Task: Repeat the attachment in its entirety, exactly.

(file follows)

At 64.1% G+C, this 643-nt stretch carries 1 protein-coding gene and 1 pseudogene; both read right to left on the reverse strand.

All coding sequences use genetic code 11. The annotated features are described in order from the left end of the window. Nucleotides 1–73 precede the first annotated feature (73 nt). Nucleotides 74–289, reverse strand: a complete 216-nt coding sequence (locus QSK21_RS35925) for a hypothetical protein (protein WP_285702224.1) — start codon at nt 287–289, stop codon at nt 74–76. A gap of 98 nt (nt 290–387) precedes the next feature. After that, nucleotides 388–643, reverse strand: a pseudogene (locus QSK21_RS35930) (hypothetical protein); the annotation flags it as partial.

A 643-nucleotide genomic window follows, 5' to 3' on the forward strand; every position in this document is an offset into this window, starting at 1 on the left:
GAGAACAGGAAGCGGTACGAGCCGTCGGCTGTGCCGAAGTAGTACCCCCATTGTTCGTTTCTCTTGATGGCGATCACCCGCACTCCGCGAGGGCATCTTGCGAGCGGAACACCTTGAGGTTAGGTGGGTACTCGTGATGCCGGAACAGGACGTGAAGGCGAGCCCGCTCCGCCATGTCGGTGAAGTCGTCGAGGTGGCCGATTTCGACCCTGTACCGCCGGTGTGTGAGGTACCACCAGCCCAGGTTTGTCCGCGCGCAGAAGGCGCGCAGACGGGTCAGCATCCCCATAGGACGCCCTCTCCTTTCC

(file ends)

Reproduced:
At 64.1% G+C, this 643-nt stretch carries 1 protein-coding gene and 1 pseudogene; both read right to left on the reverse strand.

All coding sequences use genetic code 11. The annotated features are described in order from the left end of the window. Nucleotides 1–73 precede the first annotated feature (73 nt). Nucleotides 74–289, reverse strand: a complete 216-nt coding sequence (locus QSK21_RS35925) for a hypothetical protein (protein WP_285702224.1) — start codon at nt 287–289, stop codon at nt 74–76. A gap of 98 nt (nt 290–387) precedes the next feature. After that, nucleotides 388–643, reverse strand: a pseudogene (locus QSK21_RS35930) (hypothetical protein); the annotation flags it as partial.

A 643-nucleotide genomic window follows, 5' to 3' on the forward strand; every position in this document is an offset into this window, starting at 1 on the left:
GAGAACAGGAAGCGGTACGAGCCGTCGGCTGTGCCGAAGTAGTACCCCCATTGTTCGTTTCTCTTGATGGCGATCACCCGCACTCCGCGAGGGCATCTTGCGAGCGGAACACCTTGAGGTTAGGTGGGTACTCGTGATGCCGGAACAGGACGTGAAGGCGAGCCCGCTCCGCCATGTCGGTGAAGTCGTCGAGGTGGCCGATTTCGACCCTGTACCGCCGGTGTGTGAGGTACCACCAGCCCAGGTTTGTCCGCGCGCAGAAGGCGCGCAGACGGGTCAGCATCCCCATAGGACGCCCTCTCCTTTCC